I’ll be blogging about the pieces of software I had the issues with in the not too distant future, but in the meantime enjoy the DPress keyboard. It is provided as is with no guarantees and I’m sure it probably won’t display well on every Windows Mobile device, but if it doesn’t work why not modify it yourself and modify it to suit your purposes. That’s exactly what I did with the “Dream2” theme so ultimately my thanks go to the author of that theme and PCM Keyboard.


Universal Charger for Mobile Phones

February 23, 2009

About a week ago the BBC ran an article about standardisation of mobile phone chargers.  Not particularly interesting at first thought, but the article was quite enlightening.

Manufacturers and operators behind the plans to produce a new standardised energy efficient charger include:

  • 3 Group
  • AT&T
  • KTF
  • LG
  • Mobilkom Austria
  • Motorola
  • Nokia
  • Orange
  • Qualcomm
  • Samsung
  • Sony Ericsson
  • Telecom Italia
  • Telefónica
  • Telenor
  • Telstra
  • T-Mobile
  • Vodafone

The new charger is set to use a mini-USB connection and is set to carry a zero load power consumption so that the charger no longer draws power when the phone is charged (meaning you can leave your phone plugged in to charge overnight and still be confident that you’re acting in a responsible green manner.  Overall this new charger is expected to be up to three times more efficient than some existing chargers.

Some manufacturers are already using mini-USB based chargers for their smart phones (e.g. HTC, Google (Android), Blackberry (well the Storm anyway)), so presumably they will be compatible with the new charger.  Similarly if the choice of connection is mini-USB that has to suggest that you may be able to charge your phone from a standard mini-USB connection cable plugged into a PC USB port … or even one on a games console.

So this should mean less spare chargers in ICT store rooms and less chargers in land fill sites.  Less variation, less power consumption and potentially able to charge from a PC too.  This sounds like a great idea.

My hope is that the new Universal Charging System (UCS) is simply a plug that a standard mini-USB cable can be plugged into – just like the Apple iPod/iPhone plug and USB lead …

… which leads me to the “where’s Apple in all of this?”  They’re pushing a new greener Mac so it would make sense to be in on this too.

I would like to see that perhaps some sort of mini-USB connection exists on future iPhones and perhaps an adapter to allow the older connector to be used with it – e.g. by using the existing cables.  This assumes that you can’t simply plug the existing cables directly into a USB slot on the UCS which  I guess would be even better.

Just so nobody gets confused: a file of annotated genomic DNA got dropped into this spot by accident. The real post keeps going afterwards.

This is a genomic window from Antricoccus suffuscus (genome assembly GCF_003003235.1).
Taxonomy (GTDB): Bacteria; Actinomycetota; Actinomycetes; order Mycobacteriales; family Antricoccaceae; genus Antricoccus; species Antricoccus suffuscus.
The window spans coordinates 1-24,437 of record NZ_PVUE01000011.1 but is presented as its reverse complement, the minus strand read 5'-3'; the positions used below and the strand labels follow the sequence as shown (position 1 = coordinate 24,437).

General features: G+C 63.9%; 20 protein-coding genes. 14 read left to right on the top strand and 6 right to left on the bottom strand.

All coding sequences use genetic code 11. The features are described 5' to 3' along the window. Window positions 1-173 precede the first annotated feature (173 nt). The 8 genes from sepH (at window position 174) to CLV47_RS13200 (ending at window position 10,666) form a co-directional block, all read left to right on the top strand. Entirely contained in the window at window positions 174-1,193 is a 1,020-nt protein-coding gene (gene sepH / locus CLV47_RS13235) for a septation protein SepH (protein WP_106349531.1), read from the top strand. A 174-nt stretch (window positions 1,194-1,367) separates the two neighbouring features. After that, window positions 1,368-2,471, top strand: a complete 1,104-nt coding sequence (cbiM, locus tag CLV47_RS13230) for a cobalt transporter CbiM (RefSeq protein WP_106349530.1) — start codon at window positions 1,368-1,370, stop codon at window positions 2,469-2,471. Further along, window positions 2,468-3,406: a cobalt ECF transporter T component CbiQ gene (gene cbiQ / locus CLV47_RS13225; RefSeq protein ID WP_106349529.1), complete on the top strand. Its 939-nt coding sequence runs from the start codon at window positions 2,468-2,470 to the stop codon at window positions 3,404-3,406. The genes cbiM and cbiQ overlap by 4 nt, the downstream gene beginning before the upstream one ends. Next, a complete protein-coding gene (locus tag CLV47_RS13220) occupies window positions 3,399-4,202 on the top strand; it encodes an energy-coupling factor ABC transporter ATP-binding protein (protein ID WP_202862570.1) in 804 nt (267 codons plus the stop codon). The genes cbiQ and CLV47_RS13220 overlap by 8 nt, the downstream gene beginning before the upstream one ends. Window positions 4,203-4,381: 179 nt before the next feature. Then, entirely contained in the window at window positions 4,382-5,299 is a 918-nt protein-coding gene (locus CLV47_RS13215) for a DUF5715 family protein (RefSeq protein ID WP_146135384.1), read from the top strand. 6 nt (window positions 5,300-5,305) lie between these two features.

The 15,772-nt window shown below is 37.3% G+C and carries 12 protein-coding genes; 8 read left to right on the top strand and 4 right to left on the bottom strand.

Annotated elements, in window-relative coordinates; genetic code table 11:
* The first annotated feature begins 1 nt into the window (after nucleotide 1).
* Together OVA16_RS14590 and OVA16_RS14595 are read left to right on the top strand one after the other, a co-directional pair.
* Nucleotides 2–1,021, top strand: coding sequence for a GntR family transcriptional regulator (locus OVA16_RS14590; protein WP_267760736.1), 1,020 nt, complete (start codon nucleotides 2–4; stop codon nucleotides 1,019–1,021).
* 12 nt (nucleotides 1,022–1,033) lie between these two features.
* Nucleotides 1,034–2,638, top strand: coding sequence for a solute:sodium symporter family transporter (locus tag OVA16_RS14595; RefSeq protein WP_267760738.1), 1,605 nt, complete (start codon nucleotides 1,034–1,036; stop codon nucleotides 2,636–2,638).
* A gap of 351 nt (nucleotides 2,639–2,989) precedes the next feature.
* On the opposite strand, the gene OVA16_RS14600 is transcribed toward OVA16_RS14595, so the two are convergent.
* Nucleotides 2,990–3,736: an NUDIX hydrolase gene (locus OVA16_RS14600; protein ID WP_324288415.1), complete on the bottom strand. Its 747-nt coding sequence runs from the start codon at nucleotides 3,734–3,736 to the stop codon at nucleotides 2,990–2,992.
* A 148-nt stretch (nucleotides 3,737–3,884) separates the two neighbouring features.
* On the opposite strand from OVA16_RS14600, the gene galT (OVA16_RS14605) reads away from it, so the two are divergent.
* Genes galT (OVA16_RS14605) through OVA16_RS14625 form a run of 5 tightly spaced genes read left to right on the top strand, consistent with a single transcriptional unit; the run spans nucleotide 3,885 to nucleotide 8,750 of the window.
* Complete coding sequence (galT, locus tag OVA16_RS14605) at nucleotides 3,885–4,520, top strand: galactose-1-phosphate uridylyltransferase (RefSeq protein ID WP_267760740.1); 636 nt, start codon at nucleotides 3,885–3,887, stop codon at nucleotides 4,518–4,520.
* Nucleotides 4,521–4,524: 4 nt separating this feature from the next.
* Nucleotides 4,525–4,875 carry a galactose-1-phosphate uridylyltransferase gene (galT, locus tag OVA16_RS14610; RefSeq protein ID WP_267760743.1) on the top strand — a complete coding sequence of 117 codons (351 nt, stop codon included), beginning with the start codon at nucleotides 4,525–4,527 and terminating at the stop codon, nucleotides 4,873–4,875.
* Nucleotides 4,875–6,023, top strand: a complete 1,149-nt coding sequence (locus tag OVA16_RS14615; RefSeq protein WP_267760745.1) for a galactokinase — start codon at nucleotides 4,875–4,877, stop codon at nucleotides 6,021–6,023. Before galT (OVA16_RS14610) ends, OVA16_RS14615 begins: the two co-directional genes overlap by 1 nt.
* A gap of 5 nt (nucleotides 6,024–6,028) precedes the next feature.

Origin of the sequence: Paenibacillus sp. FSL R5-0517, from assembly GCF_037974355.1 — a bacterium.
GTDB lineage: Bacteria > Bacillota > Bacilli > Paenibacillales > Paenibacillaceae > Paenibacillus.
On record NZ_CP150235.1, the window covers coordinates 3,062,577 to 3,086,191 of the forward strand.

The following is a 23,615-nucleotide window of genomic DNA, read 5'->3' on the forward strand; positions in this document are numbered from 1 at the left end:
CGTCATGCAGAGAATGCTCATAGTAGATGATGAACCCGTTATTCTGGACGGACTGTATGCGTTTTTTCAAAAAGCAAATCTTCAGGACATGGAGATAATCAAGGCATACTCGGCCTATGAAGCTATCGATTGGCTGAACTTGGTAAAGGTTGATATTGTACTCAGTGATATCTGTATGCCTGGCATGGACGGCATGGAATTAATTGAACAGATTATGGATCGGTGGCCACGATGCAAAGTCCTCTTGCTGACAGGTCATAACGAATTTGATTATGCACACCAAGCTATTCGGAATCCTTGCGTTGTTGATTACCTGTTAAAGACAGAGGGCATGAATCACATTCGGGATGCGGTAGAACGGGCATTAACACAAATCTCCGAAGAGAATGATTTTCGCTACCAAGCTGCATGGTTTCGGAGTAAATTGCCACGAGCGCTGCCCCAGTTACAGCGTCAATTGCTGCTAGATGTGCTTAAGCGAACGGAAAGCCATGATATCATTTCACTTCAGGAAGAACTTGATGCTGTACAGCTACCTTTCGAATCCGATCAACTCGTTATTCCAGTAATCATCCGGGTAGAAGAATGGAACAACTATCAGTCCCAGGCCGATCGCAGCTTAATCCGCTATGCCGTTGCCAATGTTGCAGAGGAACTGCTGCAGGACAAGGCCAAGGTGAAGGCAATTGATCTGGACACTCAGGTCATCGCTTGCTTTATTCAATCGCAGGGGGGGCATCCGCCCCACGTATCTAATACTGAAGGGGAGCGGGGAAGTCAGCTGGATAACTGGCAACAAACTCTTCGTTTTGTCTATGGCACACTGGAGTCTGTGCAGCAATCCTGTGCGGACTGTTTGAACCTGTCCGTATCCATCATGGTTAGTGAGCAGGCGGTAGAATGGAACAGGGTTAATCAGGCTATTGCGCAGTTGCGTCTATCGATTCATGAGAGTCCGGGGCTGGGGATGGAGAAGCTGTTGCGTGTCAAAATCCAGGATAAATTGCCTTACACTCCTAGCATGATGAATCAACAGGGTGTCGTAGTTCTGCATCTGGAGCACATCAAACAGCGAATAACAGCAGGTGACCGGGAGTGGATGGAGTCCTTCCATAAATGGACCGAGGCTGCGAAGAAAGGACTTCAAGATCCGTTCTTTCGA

On this line it would also be useful to have some adapters to allow the older phones lacking a mini-USB connection to use such a fantastically green mini-USB connection.  I’d really love this for my Samsung Omnia for instance.

So hopefully we’ll see something appearing in the not too distant future, but waiting in the wings may be another option – the PowerMat.  I’d be interested in knowing how the efficiency here might compare as this might eliminate the need for plugin power transfer entirely.  I’m guessing that efficiency of transfer and the ability to use a mini-USB to have fast data transfers as well as power might give it more of an edge than the PowerMat can deal with.  Still my toothbrush charges using the same principle as the PowerMat so maybe I’ll be able to get a USB toothbrush in the next few years and further cut down on the chargers I need to take with me when I’m away from home?


Microsoft Tags vs. QR Codes

January 25, 2009

Microsoft have relatively recently launched their new “mobile tagging” beta programme.  It’s quite similar to the existing QR codes that have been around for some time and it was for this reason that it caught my attention and I decided to give Microsoft Tag an evaluation in comparison to QR codes.

For anyone unfamiliar with QR codes, they use a simple matrix of monochromatic pixels to encode a string of text.  Microsoft Tag on the other hand is a “High Capacity Colour Barcode” (HCCB) that uses five lines of a series of triangular markers coloured cyan, yellow or magenta (CYM) to encode a string of text.  The text strings contain meta data as well as data effectively identifying what the data should is and how it should be used.

So the first thing to examine are the types of ‘things’ that the two technologies could encode.  For these comparisons I’ve used the QuickMark QR Code Generator and the Microsoft Tag Beta.

Data Object QR Code Microsoft Tag
URL Yes Yes
Bookmark Yes No
Phone No. Yes Yes
SMS Yes No
E-mail Yes No
vCard Yes Yes
meCard Yes No
Generic address Yes No
Simple Text Yes Yes
Encrypted Text Yes Yes
Geographic Coordinates Yes No